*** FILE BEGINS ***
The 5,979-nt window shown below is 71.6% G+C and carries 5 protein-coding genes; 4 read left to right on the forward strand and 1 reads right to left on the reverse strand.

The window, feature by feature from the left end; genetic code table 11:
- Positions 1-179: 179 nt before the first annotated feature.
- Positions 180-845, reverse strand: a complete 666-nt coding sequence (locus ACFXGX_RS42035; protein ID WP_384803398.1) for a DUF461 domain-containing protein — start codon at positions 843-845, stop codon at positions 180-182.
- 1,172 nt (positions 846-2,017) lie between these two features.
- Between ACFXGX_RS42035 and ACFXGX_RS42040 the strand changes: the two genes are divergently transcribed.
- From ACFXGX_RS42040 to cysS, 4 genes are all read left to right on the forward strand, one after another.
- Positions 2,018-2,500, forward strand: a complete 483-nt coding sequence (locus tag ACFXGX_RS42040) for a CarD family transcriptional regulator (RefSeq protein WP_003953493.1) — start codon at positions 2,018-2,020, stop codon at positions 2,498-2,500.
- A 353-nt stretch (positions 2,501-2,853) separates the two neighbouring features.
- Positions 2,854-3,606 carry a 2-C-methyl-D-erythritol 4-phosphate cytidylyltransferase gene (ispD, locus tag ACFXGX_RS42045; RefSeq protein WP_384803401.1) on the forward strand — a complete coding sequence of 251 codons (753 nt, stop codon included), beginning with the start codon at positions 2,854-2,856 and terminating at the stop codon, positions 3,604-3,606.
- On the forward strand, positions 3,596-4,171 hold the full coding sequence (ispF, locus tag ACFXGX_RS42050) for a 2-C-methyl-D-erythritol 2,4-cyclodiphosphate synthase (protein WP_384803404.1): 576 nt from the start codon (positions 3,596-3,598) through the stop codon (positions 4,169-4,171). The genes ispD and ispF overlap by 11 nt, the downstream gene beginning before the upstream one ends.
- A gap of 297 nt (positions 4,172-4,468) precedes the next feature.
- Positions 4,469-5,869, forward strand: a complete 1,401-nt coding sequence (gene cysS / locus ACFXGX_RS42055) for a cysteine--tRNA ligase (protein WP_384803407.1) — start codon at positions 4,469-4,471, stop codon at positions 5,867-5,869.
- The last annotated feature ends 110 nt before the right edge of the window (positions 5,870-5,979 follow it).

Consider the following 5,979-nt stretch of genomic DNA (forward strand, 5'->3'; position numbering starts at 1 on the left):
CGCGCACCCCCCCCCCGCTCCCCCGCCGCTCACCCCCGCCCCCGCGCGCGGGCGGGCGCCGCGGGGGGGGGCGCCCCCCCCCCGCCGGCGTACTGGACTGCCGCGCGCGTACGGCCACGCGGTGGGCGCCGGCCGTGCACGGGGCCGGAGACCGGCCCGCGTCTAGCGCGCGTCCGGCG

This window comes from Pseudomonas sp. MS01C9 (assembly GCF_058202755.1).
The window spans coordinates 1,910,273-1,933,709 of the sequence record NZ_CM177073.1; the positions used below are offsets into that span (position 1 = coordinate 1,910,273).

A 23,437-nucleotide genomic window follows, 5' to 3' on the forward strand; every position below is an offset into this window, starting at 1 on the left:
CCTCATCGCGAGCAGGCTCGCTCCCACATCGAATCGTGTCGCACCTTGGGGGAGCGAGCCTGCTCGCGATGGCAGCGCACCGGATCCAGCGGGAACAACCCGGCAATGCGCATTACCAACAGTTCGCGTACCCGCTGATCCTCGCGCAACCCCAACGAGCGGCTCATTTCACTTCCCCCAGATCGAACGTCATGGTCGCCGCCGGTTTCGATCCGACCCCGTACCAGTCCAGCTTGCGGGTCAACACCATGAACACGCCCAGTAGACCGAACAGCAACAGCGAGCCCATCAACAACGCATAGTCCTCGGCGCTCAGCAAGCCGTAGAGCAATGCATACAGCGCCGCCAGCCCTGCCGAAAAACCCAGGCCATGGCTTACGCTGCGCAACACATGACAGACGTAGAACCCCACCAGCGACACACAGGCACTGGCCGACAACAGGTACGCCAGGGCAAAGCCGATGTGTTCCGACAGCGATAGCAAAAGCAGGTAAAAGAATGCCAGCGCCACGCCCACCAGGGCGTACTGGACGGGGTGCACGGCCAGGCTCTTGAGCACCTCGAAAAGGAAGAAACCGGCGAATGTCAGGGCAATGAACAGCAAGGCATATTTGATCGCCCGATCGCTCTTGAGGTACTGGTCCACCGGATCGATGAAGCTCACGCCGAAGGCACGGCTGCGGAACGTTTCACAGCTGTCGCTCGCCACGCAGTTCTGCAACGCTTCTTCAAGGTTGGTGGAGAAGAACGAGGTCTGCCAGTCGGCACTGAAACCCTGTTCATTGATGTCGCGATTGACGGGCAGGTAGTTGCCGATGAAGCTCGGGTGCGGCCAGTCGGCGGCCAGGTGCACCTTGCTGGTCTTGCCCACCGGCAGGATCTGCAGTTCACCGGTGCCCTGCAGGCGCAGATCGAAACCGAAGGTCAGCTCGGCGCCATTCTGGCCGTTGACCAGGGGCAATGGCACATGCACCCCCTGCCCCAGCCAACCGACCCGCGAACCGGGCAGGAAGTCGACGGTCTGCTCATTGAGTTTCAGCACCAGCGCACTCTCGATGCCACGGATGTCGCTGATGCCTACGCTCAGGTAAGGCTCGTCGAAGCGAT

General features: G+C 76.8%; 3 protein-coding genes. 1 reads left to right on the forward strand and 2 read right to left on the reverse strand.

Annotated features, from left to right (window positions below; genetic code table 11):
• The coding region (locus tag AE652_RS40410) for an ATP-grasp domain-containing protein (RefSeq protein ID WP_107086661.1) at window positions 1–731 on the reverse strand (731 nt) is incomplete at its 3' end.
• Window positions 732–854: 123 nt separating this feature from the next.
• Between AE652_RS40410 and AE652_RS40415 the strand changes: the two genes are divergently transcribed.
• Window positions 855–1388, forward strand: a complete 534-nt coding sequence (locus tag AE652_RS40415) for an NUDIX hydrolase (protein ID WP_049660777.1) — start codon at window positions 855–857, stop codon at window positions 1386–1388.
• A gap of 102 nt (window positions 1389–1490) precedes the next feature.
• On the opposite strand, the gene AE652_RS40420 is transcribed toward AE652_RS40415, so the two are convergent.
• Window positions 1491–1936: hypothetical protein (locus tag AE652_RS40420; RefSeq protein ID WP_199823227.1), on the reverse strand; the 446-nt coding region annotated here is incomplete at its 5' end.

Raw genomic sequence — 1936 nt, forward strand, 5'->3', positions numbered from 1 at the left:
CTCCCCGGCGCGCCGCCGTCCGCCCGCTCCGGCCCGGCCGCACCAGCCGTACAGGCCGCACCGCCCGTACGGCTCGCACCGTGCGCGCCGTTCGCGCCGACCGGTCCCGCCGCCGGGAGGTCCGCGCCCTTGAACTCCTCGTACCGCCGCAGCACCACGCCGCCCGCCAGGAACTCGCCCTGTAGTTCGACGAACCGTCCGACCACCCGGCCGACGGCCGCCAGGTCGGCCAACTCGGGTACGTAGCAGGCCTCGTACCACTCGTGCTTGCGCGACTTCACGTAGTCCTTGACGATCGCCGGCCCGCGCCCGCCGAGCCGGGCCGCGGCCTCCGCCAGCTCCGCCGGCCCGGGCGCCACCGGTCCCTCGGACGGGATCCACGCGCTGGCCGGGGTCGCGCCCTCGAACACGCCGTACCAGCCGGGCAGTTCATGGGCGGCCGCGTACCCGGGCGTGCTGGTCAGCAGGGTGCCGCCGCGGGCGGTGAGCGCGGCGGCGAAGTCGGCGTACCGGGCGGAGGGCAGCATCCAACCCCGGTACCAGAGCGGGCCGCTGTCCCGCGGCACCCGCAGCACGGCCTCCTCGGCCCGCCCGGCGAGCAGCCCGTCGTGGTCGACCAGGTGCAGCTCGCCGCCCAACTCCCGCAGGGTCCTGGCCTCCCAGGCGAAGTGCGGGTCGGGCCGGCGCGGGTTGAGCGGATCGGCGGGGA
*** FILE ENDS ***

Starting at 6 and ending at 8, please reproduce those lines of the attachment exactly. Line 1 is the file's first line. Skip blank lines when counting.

- Between ACFXGX_RS42035 and ACFXGX_RS42040 the strand changes: the two genes are divergently transcribed.
- From ACFXGX_RS42040 to cysS, 4 genes are all read left to right on the forward strand, one after another.
- Positions 2,018-2,500, forward strand: a complete 483-nt coding sequence (locus tag ACFXGX_RS42040) for a CarD family transcriptional regulator (RefSeq protein WP_003953493.1) — start codon at positions 2,018-2,020, stop codon at positions 2,498-2,500.